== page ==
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FILE PHOTO: U.S. President Donald Trump and Senior Advisor Jared Kushner attend an expanded bilateral meeting with Lebanese Prime Minister Saad Hariri at the White House in Washington, U.S., July 25, 2017. REUTERS/Yuri Gripas/File Photo

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By Jeff Mason

WASHINGTON (Reuters) - President Donald Trump is sending his son-in-law Jared Kushner and negotiator Jason Greenblatt to the Middle East soon to meet regional leaders and discuss a "path to substantive Israeli-Palestinian peace talks," a White House official said on Friday.

Deputy national security adviser Dina Powell will also be on the trip, which will include meetings with leaders from Saudi Arabia, the United Arab Emirates, Qatar, Jordan, Egypt, Israel and the Palestinian Authority, the official said.

"While the regional talks will play an important role, the president reaffirms that peace between Israelis and Palestinians can only be negotiated directly between the two parties and that the United States will continue working closely with the parties to make progress towards that goal," the official said.

Kushner, who serves as a senior adviser to his father-in-law, was charged with helping to broker a deal between Israelis and Palestinians after Trump took office.

The president went to Saudi Arabia and Israel during his first post-inauguration trip abroad and has expressed a personal commitment to reaching a deal that has eluded his Republican and Democratic predecessors.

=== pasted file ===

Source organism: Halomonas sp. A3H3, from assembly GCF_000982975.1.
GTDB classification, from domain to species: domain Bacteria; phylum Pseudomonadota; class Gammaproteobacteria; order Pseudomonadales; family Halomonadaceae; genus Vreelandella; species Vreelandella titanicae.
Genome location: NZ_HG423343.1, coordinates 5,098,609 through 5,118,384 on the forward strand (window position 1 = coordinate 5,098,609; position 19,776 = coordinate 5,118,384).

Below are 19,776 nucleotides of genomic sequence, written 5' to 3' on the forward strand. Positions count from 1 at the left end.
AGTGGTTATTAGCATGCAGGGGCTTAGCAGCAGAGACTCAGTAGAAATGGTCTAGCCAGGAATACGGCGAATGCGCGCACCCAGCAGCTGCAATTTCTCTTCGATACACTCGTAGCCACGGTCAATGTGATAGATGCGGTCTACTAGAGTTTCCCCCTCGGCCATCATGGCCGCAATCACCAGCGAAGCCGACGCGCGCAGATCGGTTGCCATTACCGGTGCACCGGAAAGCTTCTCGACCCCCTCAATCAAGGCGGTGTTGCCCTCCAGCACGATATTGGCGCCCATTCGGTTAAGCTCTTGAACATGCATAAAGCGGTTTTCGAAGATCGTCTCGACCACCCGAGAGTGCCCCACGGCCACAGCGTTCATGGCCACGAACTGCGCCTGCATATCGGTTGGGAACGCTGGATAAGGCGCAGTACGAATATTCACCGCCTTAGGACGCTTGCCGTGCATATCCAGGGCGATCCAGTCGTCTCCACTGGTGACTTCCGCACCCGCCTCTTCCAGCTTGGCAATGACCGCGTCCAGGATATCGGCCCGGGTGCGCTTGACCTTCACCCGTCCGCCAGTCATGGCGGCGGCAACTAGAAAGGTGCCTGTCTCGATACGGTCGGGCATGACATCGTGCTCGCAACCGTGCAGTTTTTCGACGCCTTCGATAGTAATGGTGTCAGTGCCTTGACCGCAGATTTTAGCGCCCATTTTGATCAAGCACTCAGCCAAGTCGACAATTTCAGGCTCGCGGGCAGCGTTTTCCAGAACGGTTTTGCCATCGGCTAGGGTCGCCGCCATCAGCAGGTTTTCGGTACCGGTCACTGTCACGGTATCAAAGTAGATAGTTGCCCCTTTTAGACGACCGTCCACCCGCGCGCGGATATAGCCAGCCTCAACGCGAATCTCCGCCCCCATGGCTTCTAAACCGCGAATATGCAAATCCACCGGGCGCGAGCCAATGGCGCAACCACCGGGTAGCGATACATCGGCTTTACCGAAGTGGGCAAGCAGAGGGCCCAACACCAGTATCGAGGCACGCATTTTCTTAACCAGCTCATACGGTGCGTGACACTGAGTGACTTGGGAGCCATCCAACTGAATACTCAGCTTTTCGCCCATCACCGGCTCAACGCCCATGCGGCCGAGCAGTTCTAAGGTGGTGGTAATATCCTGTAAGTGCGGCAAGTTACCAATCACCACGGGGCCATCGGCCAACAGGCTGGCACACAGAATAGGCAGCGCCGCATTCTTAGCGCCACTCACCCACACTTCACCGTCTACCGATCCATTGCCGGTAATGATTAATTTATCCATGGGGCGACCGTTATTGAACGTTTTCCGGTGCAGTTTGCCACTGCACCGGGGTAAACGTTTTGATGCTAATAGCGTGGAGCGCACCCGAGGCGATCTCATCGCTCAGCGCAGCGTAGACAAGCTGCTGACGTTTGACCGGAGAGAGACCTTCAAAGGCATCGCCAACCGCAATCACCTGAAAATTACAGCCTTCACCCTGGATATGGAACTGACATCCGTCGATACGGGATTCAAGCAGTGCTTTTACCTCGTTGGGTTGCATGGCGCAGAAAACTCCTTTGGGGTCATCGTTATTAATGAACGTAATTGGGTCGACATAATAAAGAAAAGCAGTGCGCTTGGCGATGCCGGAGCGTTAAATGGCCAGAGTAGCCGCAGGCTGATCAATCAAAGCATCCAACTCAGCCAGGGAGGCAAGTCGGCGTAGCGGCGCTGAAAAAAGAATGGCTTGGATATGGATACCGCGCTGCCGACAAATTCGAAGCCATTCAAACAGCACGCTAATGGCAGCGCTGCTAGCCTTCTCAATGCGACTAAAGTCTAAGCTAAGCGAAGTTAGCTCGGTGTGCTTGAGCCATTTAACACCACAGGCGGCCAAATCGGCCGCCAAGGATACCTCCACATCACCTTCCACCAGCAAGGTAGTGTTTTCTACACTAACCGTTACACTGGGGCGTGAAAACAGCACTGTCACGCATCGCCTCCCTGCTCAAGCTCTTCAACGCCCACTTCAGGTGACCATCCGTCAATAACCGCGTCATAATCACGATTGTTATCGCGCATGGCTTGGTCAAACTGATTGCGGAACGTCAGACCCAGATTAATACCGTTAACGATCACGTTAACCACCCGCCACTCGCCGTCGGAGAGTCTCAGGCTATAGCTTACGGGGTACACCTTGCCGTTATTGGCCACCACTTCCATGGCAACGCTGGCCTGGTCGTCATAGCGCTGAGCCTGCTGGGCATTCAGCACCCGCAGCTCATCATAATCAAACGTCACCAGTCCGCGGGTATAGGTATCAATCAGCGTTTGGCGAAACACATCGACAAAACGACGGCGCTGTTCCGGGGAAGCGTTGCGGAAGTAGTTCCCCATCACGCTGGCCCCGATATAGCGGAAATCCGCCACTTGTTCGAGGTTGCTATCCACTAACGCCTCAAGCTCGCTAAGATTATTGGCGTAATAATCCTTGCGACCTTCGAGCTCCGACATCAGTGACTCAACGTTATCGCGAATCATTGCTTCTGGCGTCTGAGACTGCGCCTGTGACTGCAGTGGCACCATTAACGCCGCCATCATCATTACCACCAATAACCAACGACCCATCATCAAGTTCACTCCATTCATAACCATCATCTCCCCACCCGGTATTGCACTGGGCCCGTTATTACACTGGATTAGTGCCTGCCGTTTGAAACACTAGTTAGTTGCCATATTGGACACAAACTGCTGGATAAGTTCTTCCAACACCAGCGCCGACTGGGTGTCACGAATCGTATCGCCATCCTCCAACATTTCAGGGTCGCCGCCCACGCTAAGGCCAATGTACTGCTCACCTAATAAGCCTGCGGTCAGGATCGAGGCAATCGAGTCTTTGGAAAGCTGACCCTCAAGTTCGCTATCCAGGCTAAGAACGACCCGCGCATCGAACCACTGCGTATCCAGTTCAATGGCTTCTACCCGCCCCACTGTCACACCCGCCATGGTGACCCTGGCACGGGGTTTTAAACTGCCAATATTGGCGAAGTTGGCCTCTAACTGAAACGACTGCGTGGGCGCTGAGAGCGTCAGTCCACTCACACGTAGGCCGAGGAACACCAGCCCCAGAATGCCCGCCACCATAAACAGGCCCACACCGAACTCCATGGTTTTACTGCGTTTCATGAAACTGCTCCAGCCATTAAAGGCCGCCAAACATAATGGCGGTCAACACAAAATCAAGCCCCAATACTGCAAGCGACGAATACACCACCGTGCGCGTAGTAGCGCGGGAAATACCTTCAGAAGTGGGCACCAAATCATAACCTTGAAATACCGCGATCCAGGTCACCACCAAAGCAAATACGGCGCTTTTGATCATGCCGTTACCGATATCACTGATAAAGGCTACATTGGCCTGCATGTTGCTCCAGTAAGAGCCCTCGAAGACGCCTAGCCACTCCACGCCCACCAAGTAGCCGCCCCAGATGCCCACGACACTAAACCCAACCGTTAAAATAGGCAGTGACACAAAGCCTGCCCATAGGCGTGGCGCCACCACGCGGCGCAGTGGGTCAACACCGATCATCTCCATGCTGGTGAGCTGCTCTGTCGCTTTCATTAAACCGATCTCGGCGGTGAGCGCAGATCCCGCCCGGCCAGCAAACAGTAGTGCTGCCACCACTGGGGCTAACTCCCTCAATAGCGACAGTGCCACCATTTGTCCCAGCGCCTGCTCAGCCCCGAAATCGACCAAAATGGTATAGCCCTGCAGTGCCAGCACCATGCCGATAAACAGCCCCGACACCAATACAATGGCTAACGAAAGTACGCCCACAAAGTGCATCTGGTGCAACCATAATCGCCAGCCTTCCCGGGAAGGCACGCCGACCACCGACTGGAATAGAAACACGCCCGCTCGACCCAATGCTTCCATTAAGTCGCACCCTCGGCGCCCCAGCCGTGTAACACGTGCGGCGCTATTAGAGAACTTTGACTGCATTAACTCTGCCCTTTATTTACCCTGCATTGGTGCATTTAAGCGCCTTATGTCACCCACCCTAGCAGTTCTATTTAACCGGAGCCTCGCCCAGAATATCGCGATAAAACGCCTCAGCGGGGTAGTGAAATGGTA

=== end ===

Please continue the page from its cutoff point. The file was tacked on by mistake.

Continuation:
The timing of the trip was pegged to the recent "restoration of calm and the stabilized situation in Jerusalem" after a spate of violence last month sparked by Israel's installation of metal detectors at entry points to the Noble Sanctuary or Temple Mount compound there.

Trump directed that the talks focus on a pathway to peace talks, fighting "extremism," easing the humanitarian crisis in Gaza, and identifying economic steps that can be taken to ensure security and stability, the official said.

"To enhance the chances for peace, all parties need to engage in creating an environment conducive to peace-making while affording the negotiators and facilitators the time and space they need to reach a deal," the official said.

(Reporting by Jeff Mason; Editing by Dan Grebler and James Dalgleish)

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Reuters